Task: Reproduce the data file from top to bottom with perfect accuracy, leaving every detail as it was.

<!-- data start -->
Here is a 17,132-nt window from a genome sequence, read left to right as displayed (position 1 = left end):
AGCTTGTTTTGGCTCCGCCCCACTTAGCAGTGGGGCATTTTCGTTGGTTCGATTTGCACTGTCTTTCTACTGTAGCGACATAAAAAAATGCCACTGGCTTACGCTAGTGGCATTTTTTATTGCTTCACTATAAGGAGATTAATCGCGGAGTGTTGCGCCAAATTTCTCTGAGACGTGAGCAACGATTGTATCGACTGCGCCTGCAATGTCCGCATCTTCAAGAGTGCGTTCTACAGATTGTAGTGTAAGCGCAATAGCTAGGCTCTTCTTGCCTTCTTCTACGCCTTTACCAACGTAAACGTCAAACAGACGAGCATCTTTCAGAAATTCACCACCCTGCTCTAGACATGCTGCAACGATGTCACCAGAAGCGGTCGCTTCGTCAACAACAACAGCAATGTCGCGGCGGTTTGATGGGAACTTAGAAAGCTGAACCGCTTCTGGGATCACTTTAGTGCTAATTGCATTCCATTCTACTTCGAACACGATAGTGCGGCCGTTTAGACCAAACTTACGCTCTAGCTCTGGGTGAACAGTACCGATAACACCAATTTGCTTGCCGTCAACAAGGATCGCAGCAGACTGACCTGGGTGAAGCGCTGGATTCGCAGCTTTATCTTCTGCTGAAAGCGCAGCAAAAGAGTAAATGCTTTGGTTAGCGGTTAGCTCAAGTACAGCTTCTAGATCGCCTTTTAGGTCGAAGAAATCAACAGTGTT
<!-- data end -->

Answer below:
Here is a 17,132-nt window from a genome sequence, read left to right as displayed (position 1 = left end):
AGCTTGTTTTGGCTCCGCCCCACTTAGCAGTGGGGCATTTTCGTTGGTTCGATTTGCACTGTCTTTCTACTGTAGCGACATAAAAAAATGCCACTGGCTTACGCTAGTGGCATTTTTTATTGCTTCACTATAAGGAGATTAATCGCGGAGTGTTGCGCCAAATTTCTCTGAGACGTGAGCAACGATTGTATCGACTGCGCCTGCAATGTCCGCATCTTCAAGAGTGCGTTCTACAGATTGTAGTGTAAGCGCAATAGCTAGGCTCTTCTTGCCTTCTTCTACGCCTTTACCAACGTAAACGTCAAACAGACGAGCATCTTTCAGAAATTCACCACCCTGCTCTAGACATGCTGCAACGATGTCACCAGAAGCGGTCGCTTCGTCAACAACAACAGCAATGTCGCGGCGGTTTGATGGGAACTTAGAAAGCTGAACCGCTTCTGGGATCACTTTAGTGCTAATTGCATTCCATTCTACTTCGAACACGATAGTGCGGCCGTTTAGACCAAACTTACGCTCTAGCTCTGGGTGAACAGTACCGATAACACCAATTTGCTTGCCGTCAACAAGGATCGCAGCAGACTGACCTGGGTGAAGCGCTGGATTCGCAGCTTTATCTTCTGCTGAAAGCGCAGCAAAAGAGTAAATGCTTTGGTTAGCGGTTAGCTCAAGTACAGCTTCTAGATCGCCTTTTAGGTCGAAGAAATCAACAGTGTT